Is there such a thing as being too “Minnesota nice”?
If so, I rise to politely and civilly disagree with my friends (and former Star Tribune colleagues) on the paper’s editorial board, who spent some ink and pixels yesterday rebuking the Minneapolis mayor and city council president for being, in the board’s view, insufficiently welcoming to President Donald Trump on the occasion of his upcoming visit to our city for an Oct. 10 Target Center event.
I believe in “Minnesota nice.” I’ve lived in ruder places, I’m not squeamish or prudish and I can handle blunt talk. But I think the civil tone that is part of “Minnesota nice” is generally the way to go, even when — perhaps especially when — we are expressing our differences with someone else. I even endorse Michelle Obama’s slogan, “When they go low, we go high.”
But, within reason, the question is sometimes: How low? And how high?
Donald Trump has lowered our national discourse to previously unimaginable depths. And while I defend his First Amendment right to be as big a jerk as he chooses, a substantial majority of the nation, as measured by various polls, is tired of his ugly act. A substantial minority is apparently not. Let freedom ring, but let’s count the votes. No cheating please.
Trump thinks he can perhaps flip Minnesota in the 2020 election. I predict he will fail, but I defend his right to try, including his right to come to Minneapolis and give a speech that will be filled with hate and lies and perhaps some lame attempts to defend himself against the latest alarming allegation of misconduct against him.
I defend the right of his admirers to attend the rally and even to chant, ridiculously, “Lock her up” if Hillary Clinton is mentioned, and to chant “fake news” about a lot of true news. I defend Trump’s right to label all true criticism and investigation of his many misdeeds as “witch hunts” and to claim “total exoneration” on various allegations of which he has most certainly not been exonerated and still stands very credibly suspected and accused, though not impeached.
I hope and, in my more optimistic moments, believe that the electorate in 2020 will send him where he belongs. And, if they don’t also thank him for his service as he departs for whatever awaits him, I will not criticize them.
After the upcoming Minnesota visit was announced, Mayor Jacob Frey and Council President Lisa Bender made what I would call some very restrained remarks about how they felt about it. I’m willing to bet that they have said stronger things about Trump, about the discrepancy between Trump’s overall tone/message and their fundamental tone/message. Here are the remarks, as quoted in a Star Tribune news story:
“Our entire city will stand not behind the President, but behind the communities and people who continue to make our city — and this country — great,” [Mayor] Frey said. “While there is no legal mechanism to prevent the president from visiting, his message of hatred will never be welcome in Minneapolis.”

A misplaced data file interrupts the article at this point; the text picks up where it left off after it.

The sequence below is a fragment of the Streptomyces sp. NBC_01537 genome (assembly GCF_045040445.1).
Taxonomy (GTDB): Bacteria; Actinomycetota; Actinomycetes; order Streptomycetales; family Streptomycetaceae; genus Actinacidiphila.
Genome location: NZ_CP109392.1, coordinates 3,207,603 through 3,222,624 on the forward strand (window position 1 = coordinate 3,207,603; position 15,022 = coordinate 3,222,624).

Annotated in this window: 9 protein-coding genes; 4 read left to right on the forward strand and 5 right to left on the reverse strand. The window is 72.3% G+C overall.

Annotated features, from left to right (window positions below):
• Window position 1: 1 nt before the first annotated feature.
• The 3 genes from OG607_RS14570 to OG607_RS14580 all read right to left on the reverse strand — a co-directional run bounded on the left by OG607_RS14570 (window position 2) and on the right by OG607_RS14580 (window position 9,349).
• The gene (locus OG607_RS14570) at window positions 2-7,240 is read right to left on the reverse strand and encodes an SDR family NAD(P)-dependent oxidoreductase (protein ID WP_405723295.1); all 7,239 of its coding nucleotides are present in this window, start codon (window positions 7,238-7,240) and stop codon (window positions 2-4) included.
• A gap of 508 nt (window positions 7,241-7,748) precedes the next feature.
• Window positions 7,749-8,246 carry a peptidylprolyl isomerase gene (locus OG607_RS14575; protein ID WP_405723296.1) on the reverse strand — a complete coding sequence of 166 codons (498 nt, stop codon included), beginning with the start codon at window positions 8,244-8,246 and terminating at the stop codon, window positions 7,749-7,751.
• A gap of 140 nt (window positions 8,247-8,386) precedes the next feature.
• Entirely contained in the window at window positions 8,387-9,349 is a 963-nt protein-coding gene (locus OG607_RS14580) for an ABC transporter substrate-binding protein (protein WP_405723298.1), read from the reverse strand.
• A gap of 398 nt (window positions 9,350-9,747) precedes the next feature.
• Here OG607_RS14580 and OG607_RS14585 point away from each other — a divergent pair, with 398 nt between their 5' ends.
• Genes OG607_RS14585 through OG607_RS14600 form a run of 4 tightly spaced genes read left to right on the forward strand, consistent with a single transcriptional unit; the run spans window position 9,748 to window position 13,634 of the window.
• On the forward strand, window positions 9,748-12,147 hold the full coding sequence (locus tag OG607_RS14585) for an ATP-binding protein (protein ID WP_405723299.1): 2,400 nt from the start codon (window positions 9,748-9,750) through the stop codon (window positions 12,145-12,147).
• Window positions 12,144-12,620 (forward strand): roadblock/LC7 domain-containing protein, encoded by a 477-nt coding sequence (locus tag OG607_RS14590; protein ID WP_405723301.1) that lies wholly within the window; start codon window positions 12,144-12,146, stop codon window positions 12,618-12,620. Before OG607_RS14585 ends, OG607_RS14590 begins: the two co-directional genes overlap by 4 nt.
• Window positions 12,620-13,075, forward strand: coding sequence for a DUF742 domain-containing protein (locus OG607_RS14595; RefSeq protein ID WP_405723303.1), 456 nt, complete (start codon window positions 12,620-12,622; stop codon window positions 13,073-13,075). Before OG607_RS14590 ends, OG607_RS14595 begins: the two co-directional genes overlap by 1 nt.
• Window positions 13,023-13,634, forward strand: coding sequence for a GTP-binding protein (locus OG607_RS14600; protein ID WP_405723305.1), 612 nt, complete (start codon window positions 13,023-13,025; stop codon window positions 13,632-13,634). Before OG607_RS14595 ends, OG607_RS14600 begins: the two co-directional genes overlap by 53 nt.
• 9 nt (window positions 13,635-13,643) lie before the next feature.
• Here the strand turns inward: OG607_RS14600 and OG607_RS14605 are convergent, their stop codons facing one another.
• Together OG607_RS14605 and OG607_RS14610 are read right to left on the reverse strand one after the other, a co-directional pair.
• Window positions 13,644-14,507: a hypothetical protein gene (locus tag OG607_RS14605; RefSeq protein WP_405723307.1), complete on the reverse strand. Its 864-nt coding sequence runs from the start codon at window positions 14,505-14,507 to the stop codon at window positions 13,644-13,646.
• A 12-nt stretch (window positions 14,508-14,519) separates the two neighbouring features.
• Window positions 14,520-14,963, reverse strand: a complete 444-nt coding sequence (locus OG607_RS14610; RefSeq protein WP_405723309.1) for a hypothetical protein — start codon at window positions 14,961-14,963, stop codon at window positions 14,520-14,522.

City Council President Lisa Bender echoed Frey’s statements, saying Trump’s “hate is not welcome in our community but we cannot stop the visit… I know this event will cause stress and fear — the city will do all we can, and ask for support, in keeping everyone safe.”
They didn’t need to be rebuked by a Strib editorial for a single syllable of that. I admire Frey and Bender for their restrained tone in expressing their views, and I hope the current White House incumbent will benefit from their example of how to express their apparent dislike and disapproval without lying, name-calling, race-baiting or threatening physical violence.
(Here, if you care to refresh your memory, is a 90-second video of some of the many instances of Trump encouraging violence against critics and protesters. I welcome you to compare it, in tone and substance, with the remarks of Frey and Bender.)
But the Strib editorial that appeared yesterday rebuked Frey and Bender. The mayor, the editorial stated, “could have said they would provide security to make sure that supporters and opponents of the president are safe and that fundamental rights of free speech are upheld. He could have simply noted, as his city coordinator did, that officials are expecting protests outside Target Center. He could have added, if he felt the need, that he shares many sentiments with the president’s critics, while assuring citizens of varying views that his staff is planning for the event and coordinating with other public agencies as they did during the Super Bowl and Final Four. Instead, after the Oct. 10 rally was announced, the mayor and other city leaders implied that they’d rather the president and his supporters stay home. Frey said that while he would typically welcome a visit from a sitting president, Trump’s ‘actions have been reprehensible and his rhetoric has made it clear that he does not value the perspectives or rights of Minneapolis’ diverse communities.’”
I don’t get this. Of course, Frey could have said those things. And he and other city officials will certainly do those things. What I don’t get is why it was in any way out of line for these elected officials — who are certainly entitled to hold and express any views they choose that don’t actually encourage anyone to set fire to a crowded theater — to say what they said, which was undoubtedly sincere, on point, and fully covered by their First Amendment rights.